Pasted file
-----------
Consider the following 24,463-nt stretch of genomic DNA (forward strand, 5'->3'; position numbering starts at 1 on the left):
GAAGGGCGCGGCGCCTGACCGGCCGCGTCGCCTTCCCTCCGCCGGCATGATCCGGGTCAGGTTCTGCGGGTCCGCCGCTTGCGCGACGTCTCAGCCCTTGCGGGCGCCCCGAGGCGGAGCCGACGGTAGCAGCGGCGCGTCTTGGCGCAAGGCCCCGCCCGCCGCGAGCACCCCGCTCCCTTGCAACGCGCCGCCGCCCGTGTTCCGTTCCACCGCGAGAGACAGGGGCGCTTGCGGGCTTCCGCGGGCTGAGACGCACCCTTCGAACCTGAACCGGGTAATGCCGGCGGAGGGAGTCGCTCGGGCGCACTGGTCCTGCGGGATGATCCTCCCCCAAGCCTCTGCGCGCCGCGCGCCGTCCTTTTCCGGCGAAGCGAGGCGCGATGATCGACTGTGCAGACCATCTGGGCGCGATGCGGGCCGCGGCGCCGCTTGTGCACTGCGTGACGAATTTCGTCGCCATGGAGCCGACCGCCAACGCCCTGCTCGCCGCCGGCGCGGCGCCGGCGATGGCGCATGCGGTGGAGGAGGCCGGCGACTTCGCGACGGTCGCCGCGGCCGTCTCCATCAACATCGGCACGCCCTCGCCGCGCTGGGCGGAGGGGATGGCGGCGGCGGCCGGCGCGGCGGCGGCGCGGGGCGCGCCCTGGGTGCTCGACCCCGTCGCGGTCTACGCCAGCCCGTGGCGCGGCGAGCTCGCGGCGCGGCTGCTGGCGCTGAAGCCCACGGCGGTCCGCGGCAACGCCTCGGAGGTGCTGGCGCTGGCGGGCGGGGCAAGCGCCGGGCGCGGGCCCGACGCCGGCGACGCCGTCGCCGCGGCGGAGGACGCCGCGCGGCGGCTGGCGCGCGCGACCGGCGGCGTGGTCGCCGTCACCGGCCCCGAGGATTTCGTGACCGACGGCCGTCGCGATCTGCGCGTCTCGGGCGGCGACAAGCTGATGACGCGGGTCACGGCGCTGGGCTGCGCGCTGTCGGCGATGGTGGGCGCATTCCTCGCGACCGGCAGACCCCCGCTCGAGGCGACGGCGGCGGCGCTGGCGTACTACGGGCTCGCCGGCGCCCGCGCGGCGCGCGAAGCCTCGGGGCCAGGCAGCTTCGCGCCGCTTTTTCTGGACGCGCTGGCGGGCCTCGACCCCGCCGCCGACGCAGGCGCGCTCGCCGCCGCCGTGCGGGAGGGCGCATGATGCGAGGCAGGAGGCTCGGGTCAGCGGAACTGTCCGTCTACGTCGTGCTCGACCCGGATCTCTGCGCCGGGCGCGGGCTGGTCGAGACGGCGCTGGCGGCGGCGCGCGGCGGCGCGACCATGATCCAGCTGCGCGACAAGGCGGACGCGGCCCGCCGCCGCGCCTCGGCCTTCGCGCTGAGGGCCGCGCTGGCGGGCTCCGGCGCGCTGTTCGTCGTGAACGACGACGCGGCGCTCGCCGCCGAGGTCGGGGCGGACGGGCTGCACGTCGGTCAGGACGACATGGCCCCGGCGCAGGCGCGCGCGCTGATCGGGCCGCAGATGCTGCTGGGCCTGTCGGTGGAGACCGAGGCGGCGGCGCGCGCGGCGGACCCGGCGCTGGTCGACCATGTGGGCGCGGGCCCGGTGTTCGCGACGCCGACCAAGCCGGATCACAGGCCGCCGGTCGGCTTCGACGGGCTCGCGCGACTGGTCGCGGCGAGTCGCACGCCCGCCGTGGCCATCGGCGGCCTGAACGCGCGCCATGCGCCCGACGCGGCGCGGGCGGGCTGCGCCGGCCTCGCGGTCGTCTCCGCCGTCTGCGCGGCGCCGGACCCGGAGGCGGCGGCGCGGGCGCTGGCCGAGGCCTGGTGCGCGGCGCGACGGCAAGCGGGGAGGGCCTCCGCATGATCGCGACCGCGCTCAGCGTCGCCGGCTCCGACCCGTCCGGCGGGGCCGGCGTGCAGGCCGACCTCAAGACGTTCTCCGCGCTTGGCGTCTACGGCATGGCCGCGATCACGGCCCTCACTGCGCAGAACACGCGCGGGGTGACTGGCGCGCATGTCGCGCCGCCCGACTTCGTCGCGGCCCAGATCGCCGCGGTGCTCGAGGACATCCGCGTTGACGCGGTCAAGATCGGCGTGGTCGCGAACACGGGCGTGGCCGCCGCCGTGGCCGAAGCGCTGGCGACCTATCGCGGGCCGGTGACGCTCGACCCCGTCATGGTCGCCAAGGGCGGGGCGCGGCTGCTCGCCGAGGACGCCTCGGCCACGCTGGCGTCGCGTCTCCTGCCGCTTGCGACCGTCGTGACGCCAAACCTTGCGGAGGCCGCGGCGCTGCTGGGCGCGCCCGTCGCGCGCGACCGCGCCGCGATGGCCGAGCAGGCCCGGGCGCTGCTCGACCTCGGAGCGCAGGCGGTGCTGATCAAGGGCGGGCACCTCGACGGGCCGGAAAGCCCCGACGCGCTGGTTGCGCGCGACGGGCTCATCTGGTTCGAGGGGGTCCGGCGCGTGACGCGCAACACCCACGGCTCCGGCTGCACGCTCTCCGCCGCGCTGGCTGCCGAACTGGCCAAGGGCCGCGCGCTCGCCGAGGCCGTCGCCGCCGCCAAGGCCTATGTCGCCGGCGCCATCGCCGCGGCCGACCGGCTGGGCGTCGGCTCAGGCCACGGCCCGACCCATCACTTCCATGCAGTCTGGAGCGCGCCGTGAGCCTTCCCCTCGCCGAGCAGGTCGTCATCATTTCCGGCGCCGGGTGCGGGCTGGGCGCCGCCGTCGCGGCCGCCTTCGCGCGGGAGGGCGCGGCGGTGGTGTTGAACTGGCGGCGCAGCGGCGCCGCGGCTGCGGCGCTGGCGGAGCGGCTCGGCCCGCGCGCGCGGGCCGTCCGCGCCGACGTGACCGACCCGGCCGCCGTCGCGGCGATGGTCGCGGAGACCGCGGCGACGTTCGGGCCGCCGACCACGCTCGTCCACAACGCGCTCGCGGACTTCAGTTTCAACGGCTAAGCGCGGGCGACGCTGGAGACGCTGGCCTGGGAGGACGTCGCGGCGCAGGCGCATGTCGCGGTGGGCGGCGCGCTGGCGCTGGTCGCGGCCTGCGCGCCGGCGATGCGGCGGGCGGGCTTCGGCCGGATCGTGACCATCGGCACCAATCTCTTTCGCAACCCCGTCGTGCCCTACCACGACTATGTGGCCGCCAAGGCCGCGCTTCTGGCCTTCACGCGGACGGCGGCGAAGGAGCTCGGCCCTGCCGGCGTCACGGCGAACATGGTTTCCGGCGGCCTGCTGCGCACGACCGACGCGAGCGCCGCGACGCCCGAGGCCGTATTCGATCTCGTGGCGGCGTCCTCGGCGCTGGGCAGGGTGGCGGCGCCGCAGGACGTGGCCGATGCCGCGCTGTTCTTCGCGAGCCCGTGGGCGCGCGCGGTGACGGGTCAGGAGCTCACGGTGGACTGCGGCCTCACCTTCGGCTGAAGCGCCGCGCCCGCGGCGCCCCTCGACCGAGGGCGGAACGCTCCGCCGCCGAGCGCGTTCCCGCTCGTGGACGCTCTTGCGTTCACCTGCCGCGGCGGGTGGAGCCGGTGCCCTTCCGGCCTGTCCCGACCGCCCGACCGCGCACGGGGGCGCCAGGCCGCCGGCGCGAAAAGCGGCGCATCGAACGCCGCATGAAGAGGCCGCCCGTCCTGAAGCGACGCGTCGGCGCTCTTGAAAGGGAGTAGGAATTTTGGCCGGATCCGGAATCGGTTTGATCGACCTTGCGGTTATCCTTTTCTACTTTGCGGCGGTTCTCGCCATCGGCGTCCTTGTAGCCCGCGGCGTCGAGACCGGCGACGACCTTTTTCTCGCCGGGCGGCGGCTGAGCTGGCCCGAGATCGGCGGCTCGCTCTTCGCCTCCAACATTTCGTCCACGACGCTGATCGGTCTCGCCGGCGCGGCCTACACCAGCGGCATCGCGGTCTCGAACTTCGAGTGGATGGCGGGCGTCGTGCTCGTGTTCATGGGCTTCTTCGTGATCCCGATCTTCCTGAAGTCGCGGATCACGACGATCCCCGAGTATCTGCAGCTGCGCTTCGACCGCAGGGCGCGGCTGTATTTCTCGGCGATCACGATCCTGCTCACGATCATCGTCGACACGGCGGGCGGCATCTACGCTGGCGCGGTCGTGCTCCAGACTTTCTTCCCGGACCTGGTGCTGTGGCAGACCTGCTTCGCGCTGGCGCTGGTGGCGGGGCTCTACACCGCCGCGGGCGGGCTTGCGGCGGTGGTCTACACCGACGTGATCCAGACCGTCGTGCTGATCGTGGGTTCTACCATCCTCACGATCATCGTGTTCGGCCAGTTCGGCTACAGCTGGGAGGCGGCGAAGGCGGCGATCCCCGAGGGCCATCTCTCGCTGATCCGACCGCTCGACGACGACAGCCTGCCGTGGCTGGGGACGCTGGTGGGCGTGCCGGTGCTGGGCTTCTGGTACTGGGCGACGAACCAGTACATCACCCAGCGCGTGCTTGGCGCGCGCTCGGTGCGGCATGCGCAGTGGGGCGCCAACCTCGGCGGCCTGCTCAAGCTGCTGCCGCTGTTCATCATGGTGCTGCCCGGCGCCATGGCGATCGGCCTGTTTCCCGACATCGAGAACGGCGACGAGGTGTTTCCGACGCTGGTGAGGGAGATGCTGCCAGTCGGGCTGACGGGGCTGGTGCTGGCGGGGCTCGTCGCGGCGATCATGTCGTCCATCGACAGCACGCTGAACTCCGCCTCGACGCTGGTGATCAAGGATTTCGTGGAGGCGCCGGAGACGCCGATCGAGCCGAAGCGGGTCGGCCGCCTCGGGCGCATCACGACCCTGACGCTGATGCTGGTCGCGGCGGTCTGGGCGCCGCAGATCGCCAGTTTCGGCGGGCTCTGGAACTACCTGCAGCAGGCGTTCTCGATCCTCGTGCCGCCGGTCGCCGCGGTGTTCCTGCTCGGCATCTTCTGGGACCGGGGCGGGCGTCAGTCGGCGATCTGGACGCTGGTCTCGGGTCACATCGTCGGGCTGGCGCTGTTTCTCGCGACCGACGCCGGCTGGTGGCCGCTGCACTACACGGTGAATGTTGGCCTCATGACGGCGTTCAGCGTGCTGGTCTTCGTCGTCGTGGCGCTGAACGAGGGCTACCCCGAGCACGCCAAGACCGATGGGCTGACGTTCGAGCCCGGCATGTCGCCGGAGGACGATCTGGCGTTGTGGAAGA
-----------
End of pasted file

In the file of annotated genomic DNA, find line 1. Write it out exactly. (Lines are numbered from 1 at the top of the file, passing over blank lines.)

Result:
Consider the following 24,463-nt stretch of genomic DNA (forward strand, 5'->3'; position numbering starts at 1 on the left):